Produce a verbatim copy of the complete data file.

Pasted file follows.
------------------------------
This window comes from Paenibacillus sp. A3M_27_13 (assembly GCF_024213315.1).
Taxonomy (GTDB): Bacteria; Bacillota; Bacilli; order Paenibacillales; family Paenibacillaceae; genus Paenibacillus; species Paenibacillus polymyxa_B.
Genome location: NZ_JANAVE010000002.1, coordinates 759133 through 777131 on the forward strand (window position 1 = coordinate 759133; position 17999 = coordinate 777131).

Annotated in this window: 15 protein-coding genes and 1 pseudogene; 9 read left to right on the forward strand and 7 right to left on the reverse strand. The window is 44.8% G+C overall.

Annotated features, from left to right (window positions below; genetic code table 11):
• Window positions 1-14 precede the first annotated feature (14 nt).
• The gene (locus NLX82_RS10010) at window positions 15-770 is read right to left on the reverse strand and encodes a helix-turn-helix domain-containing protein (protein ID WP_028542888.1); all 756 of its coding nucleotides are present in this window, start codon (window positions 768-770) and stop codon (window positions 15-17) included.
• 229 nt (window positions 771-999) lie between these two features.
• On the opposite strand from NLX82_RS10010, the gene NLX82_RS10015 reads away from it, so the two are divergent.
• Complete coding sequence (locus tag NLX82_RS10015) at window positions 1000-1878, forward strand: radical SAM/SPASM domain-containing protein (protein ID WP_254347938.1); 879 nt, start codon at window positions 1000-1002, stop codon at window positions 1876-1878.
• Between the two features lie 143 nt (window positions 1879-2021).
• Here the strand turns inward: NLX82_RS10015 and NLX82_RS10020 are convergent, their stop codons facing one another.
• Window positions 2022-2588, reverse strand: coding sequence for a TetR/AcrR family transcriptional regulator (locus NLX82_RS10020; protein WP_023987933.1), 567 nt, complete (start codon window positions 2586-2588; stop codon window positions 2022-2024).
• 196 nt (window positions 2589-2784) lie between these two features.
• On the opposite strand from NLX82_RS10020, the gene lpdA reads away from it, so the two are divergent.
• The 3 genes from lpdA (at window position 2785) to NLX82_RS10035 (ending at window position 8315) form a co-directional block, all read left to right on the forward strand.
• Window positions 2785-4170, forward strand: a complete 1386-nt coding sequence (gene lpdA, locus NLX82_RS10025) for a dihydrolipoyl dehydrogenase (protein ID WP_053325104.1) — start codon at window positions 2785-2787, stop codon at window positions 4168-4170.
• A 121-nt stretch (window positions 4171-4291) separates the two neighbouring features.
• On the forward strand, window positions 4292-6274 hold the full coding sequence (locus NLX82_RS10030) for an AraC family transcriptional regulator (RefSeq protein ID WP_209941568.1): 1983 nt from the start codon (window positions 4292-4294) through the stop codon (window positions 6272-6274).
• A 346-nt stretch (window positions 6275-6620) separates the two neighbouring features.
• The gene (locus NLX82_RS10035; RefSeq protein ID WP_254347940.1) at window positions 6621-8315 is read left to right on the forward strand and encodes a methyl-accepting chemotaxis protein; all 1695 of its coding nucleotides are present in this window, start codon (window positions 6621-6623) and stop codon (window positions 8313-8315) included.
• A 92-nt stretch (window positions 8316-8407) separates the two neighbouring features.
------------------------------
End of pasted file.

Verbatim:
This window comes from Paenibacillus sp. A3M_27_13 (assembly GCF_024213315.1).
Taxonomy (GTDB): Bacteria; Bacillota; Bacilli; order Paenibacillales; family Paenibacillaceae; genus Paenibacillus; species Paenibacillus polymyxa_B.
Genome location: NZ_JANAVE010000002.1, coordinates 759133 through 777131 on the forward strand (window position 1 = coordinate 759133; position 17999 = coordinate 777131).

Annotated in this window: 15 protein-coding genes and 1 pseudogene; 9 read left to right on the forward strand and 7 right to left on the reverse strand. The window is 44.8% G+C overall.

Annotated features, from left to right (window positions below; genetic code table 11):
• Window positions 1-14 precede the first annotated feature (14 nt).
• The gene (locus NLX82_RS10010) at window positions 15-770 is read right to left on the reverse strand and encodes a helix-turn-helix domain-containing protein (protein ID WP_028542888.1); all 756 of its coding nucleotides are present in this window, start codon (window positions 768-770) and stop codon (window positions 15-17) included.
• 229 nt (window positions 771-999) lie between these two features.
• On the opposite strand from NLX82_RS10010, the gene NLX82_RS10015 reads away from it, so the two are divergent.
• Complete coding sequence (locus tag NLX82_RS10015) at window positions 1000-1878, forward strand: radical SAM/SPASM domain-containing protein (protein ID WP_254347938.1); 879 nt, start codon at window positions 1000-1002, stop codon at window positions 1876-1878.
• Between the two features lie 143 nt (window positions 1879-2021).
• Here the strand turns inward: NLX82_RS10015 and NLX82_RS10020 are convergent, their stop codons facing one another.
• Window positions 2022-2588, reverse strand: coding sequence for a TetR/AcrR family transcriptional regulator (locus NLX82_RS10020; protein WP_023987933.1), 567 nt, complete (start codon window positions 2586-2588; stop codon window positions 2022-2024).
• 196 nt (window positions 2589-2784) lie between these two features.
• On the opposite strand from NLX82_RS10020, the gene lpdA reads away from it, so the two are divergent.
• The 3 genes from lpdA (at window position 2785) to NLX82_RS10035 (ending at window position 8315) form a co-directional block, all read left to right on the forward strand.
• Window positions 2785-4170, forward strand: a complete 1386-nt coding sequence (gene lpdA, locus NLX82_RS10025) for a dihydrolipoyl dehydrogenase (protein ID WP_053325104.1) — start codon at window positions 2785-2787, stop codon at window positions 4168-4170.
• A 121-nt stretch (window positions 4171-4291) separates the two neighbouring features.
• On the forward strand, window positions 4292-6274 hold the full coding sequence (locus NLX82_RS10030) for an AraC family transcriptional regulator (RefSeq protein ID WP_209941568.1): 1983 nt from the start codon (window positions 4292-4294) through the stop codon (window positions 6272-6274).
• A 346-nt stretch (window positions 6275-6620) separates the two neighbouring features.
• The gene (locus NLX82_RS10035; RefSeq protein ID WP_254347940.1) at window positions 6621-8315 is read left to right on the forward strand and encodes a methyl-accepting chemotaxis protein; all 1695 of its coding nucleotides are present in this window, start codon (window positions 6621-6623) and stop codon (window positions 8313-8315) included.
• A 92-nt stretch (window positions 8316-8407) separates the two neighbouring features.